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New Process for Obtaining Antlerless Deer Licenses set to get Underway

June 22, 2023

HARRISBURG, PA – The check will not be in the mail, and neither will a paper application or a twice-stamped pink envelope.

Instead, hunters simply will buy their 2023-24 antlerless deer licenses wherever hunting licenses are sold.

The new process for obtaining antlerless licenses, made possible by a new law that took effect earlier this year, will get underway Monday, June 26 at 8 a.m., when antlerless deer licenses will be available alongside general hunting and furtaker licenses, and other licenses, permits and privileges.

Deer Management Assistance Program (DMAP) permits, which in previous years were available on the first day of general license sales, this year will go on sale Monday, Aug. 14 at 8 a.m.

Hunters essentially have two options in buying their licenses, they can go to a license issuing agent – there are more than 650 of them statewide at sporting goods stores, gun shops, big-box retailers, Game Commission offices and county treasurer’s offices – or they can purchase licenses online.

In either case, antlerless deer licenses have been added to the list of what’s available. An online customer who wants a general license and antlerless license must click to select those options, plus any other available licenses and permits they want (archery, bear or muzzleloader licenses, for example) before checking out. In-person customers relay that information to the issuing agent, who checks the appropriate boxes and prints the licenses and tags. Licenses and tags purchased online are sent to customers by mail within 10 business days.

That’s not to say a hunter can purchase an antlerless deer license at any time they want. Antlerless licenses, each of which can be used to harvest one antlerless deer within the Wildlife Management Unit (WMU) for which it’s issued, are available in limited numbers. The number of licenses to be made available within each WMU is set annually by the Game Commission based on the deer-management goals there. Once the available number is gone, no more are sold.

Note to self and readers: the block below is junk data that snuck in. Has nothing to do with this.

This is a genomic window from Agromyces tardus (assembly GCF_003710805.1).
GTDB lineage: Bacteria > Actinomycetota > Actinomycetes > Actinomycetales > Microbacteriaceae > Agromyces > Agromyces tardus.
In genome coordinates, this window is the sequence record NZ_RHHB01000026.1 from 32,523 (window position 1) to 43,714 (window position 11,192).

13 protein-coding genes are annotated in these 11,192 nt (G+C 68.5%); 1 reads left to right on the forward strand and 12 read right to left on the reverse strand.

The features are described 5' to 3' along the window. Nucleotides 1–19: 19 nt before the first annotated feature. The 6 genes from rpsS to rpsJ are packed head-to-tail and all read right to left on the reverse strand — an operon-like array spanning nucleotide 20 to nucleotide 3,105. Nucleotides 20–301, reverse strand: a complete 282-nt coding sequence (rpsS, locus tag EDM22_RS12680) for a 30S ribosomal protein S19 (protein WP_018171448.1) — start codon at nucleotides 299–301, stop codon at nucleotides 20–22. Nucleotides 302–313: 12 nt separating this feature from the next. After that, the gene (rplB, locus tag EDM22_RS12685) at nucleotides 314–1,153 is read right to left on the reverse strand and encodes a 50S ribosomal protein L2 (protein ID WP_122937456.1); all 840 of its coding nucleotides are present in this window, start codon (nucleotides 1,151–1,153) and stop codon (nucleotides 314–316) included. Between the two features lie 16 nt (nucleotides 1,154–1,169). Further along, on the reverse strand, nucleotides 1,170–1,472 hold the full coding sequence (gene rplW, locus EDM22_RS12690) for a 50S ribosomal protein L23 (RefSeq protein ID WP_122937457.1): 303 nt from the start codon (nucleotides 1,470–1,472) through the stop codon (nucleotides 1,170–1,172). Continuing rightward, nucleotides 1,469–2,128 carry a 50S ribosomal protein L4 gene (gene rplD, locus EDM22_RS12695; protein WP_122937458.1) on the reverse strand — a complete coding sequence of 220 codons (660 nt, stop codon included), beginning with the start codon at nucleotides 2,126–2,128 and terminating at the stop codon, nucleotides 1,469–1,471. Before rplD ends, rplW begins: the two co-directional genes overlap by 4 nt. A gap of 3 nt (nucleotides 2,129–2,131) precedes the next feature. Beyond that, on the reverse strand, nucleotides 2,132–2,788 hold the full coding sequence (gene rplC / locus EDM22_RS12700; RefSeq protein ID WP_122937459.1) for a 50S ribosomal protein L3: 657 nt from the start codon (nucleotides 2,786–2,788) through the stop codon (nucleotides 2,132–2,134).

But there are controls in place to help ensure as many hunters as possible are able to purchase their first and subsequent licenses.

Even in this new, modernized process, the sale of antlerless deer licenses will follow a set schedule and system of rounds similar to what was in place when licenses were obtained by mail. Hunters may purchase no more than one antlerless license per round in the first three rounds.

The first round kicks off on Monday, June 26 at 8 a.m., but only Pennsylvania residents may buy initially. Sales to nonresidents begin on Monday, July 10 at 8 a.m.

The second round, in which a resident or nonresident may pick up a second antlerless deer license, begins on Monday, July 24 at 8 a.m. The third round begins at 8 a.m. Monday, Aug. 14, the same day DMAP permits go on sale.

Then in the fourth round, to begin Monday, Aug. 28 at 8 a.m., hunters may purchase additional antlerless deer licenses for any WMU where licenses remain until reaching their personal limit of six active antlerless deer licenses.

License fees

License fees for the 2023-24 license year, which begins July 1, remain unchanged.

General hunting licenses and furtaker licenses each cost $20.97 for Pennsylvania residents and $101.97 for nonresidents.

Resident senior hunters and furtakers ages 65 and older can purchase one-year licenses for $13.97, or lifetime licenses for $51.97. For $101.97, resident seniors can purchase lifetime combination licenses that afford them hunting and furtaking privileges.

Like other hunters and trappers, seniors still need to purchase bear licenses to pursue bruins, and obtain permits to harvest bobcats, fishers or river otters. Hunters who acquired their senior lifetime licenses after May 13, 2017 are required to obtain an annual pheasant permit to hunt or harvest pheasants.

Antlerless deer licenses continue to cost $6.97 each for residents and $26.97 each for nonresidents.

A complete list of license fees is available at www.pgc.pa.gov.

Online customers pay additional shipping fees for licenses. While a digital license stored on a mobile device might be all a hunter needs to carry in some situations, big-game hunters must carry their paper big-game harvest tags while hunting, as these must be completed and properly affixed to harvested big game before it’s moved from the harvest site.

Harvested bobcats, fishers and otters must be similarly tagged.

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